As for writing and publishing and all that, you know how it goes. I trust you don’t want me to dig up the stories of books rejected by multiple publishing houses to become hits or classics. Keep working on it and writing (before starting work if it suits you better) and keep a stiff, stiff upper lip.

Much like the economy needs large injections of cash to get back on its feet…it’s time for you to start investing in yourself. There is nothing wrong with majoring in English or creative writing…however, I would strongly advise putting “Creative Writing” on your resume. Most resume scanners will see that and immediately think “poor social skills”, whether it’s true or not (seems at least partially true in your case). English isn’t that much better, but you’d be surprised the kinds of places English majors can get into, and since you have customer service experience, it should show that you have the ability to deal with people. You could take some more courses to put above that english major of yours as well. Remember that resume scanners start at the top and go to the bottom, so if you have say a one-year course on business management (doesn’t have to be that, but preferably something with more use for a business) above your English degree, they will see that first and it will “dilute” the effect of your English major.

In my case, I have a one year course in Chinese language and business from a university in Beijing placed above my equally useless degree in Sociology, and it always directs the interview in the direction of my Chinese ability, rather than lack of business expertise. So go learn Spanish, or become certified in some computer skills…anything to pad that resume out. You’ve got plenty of free time, and the added benefit is it’s always easier to make friends at school than at work - at school, you’re all equal, but at work, you’re still indirectly in competition with each other. There is certainly no lack of training schools in that area, being the nation’s capital and all.

And finally, there is nothing like learning something new to make yourself feel useful and alive again. We all have to sell our souls a bit (or a lot) to survive, and if anything now is a good reminder that the days of “just do what you love and everything will be alright” are coming to an end. I’m sure I don’t have to tell you what kinds of jobs some of the most successful writers in the world had to take to get by.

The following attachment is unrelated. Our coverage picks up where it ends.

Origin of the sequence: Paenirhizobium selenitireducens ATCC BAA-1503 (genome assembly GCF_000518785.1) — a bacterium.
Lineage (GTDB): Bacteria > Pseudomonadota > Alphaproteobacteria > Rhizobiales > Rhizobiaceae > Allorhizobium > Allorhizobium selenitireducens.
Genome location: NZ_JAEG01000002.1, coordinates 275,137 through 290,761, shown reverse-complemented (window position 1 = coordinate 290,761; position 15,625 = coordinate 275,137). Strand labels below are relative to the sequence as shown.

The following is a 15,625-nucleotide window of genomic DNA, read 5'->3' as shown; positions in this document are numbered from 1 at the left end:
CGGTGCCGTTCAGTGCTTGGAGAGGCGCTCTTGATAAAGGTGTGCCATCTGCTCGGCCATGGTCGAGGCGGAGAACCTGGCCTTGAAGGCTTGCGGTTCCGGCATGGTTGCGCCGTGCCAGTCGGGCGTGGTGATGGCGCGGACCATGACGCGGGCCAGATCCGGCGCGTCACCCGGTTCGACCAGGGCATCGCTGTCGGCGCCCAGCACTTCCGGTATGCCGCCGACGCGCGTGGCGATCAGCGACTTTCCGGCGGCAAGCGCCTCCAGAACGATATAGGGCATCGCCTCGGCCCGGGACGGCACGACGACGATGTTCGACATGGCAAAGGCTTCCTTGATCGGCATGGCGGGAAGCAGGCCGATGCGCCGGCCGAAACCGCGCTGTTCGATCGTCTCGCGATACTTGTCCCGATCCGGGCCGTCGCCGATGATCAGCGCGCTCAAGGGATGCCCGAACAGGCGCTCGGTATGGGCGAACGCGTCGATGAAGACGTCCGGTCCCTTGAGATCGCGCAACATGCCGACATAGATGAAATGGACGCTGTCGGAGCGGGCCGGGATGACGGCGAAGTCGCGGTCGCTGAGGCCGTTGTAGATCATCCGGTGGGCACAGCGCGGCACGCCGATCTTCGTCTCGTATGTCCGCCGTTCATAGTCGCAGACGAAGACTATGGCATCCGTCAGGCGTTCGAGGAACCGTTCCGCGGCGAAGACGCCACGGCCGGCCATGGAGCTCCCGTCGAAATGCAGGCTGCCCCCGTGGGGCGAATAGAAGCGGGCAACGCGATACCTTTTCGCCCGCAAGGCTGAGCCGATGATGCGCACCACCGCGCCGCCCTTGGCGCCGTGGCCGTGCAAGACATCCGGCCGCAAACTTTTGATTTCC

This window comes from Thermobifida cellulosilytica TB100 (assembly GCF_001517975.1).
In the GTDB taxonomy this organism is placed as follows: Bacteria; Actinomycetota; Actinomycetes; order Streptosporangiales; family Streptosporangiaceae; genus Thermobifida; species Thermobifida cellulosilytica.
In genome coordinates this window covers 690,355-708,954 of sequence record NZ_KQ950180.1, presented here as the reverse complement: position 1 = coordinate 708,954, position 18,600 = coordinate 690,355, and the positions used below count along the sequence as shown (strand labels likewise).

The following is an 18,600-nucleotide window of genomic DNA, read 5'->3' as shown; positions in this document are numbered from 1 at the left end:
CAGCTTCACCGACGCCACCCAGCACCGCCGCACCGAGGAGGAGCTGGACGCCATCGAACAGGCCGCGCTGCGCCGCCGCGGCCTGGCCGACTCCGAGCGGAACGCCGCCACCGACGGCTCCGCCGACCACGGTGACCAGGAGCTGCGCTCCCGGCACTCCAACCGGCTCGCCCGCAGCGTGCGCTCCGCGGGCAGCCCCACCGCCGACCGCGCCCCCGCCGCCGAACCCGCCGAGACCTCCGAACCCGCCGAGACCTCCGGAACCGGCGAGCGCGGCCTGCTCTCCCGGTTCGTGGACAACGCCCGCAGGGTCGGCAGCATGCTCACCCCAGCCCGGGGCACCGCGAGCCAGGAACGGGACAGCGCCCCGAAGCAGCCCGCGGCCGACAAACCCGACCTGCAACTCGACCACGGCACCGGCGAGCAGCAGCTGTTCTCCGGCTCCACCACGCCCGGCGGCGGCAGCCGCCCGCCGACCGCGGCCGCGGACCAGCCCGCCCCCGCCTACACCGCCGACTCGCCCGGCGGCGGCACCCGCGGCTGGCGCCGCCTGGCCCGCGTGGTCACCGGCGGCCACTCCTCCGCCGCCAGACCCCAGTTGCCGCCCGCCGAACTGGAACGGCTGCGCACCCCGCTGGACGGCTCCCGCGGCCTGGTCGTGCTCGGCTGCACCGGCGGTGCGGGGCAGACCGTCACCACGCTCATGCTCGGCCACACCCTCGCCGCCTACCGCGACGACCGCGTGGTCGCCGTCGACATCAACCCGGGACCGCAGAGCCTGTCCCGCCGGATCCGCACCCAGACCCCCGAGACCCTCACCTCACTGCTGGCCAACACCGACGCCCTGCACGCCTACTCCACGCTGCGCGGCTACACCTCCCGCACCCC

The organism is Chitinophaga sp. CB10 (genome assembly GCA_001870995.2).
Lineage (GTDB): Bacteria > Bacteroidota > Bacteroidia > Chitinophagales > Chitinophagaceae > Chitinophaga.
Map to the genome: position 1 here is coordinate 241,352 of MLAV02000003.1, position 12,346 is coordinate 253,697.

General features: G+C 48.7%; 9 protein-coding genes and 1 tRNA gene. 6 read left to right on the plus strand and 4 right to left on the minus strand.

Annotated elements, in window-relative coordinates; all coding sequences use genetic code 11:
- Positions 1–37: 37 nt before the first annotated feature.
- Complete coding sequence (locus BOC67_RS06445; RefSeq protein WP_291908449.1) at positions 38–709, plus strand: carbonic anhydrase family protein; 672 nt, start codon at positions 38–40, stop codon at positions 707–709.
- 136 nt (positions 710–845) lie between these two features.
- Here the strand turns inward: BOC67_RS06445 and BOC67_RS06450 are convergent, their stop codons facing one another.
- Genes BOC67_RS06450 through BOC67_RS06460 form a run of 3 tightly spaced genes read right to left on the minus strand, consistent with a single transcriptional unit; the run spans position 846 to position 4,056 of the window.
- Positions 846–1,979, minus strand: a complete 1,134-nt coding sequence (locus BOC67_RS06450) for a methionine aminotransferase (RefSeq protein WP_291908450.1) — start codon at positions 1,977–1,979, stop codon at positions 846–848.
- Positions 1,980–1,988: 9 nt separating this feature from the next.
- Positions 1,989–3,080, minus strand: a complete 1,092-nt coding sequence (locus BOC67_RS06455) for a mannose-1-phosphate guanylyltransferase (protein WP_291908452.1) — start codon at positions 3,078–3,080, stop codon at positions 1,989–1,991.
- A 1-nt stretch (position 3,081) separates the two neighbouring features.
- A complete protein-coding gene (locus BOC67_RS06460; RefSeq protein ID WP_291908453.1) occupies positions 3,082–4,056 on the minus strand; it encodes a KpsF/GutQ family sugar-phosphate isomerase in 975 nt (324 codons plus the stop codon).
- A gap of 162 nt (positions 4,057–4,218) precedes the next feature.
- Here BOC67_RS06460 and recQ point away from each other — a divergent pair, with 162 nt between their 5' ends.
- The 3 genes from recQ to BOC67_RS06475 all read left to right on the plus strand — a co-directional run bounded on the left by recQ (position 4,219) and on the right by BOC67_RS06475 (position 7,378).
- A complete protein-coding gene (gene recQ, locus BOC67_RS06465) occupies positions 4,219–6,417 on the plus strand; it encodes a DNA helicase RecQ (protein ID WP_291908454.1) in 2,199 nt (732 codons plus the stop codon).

I just have two more suggestions. Try joining planned activities, since they tend to make socializing and friendship easier. You could also tie this in with, as zeppeling suggested, learning new skills to bolster your resume/make you look more interesting. And try getting a job that uses writing skills, even if its something really boring, like, as I said, technical writing. You aren’t your aspirations; you are what you do, and the more you don’t write, the less of a writer you will be. If all else fails, go to grad school(if you have the money).

What’s your eventual goal as far as writing? That could help in formulating some kind of more practical, ruthless plan of action to get there.

Hades: Fair enough, I suppose that most of the problems I have is my self-image. I’ve figured out that it’s the reason that I’m lonely, too- because I convince myself that I shouldn’t bother persuing any sort of relationship (friendship or otherwise) because the conclusion will be failure. I think that I end up sabotaging myself a lot in job interviews and in my own writing for the same reason. I don’t know about the engineering thing. :stuck_out_tongue: I think I was more commenting on the doctor/engineer thing because when I was in high school, I was told that I could do anything. I had multiple aptitudes. But I slacked off in math and science because it wasn’t interesting (which is odd, because I find math and science interesting now). I just think that I destroyed so many opportunities for myself because of my idiotic slacking. But yeah, engineering students are pretty douchey.

Wil: I’m really glad that you strive for independence. I guess that’s a lot of the reason that this is grating on me, because I kinda like living alone, in one way. I miss living with other people, whether it was with my family or my ex, but I certainly DON’T miss other aspects of living with others (such as having to deal with movement of property, or someone eating your sandwich… mostly little things).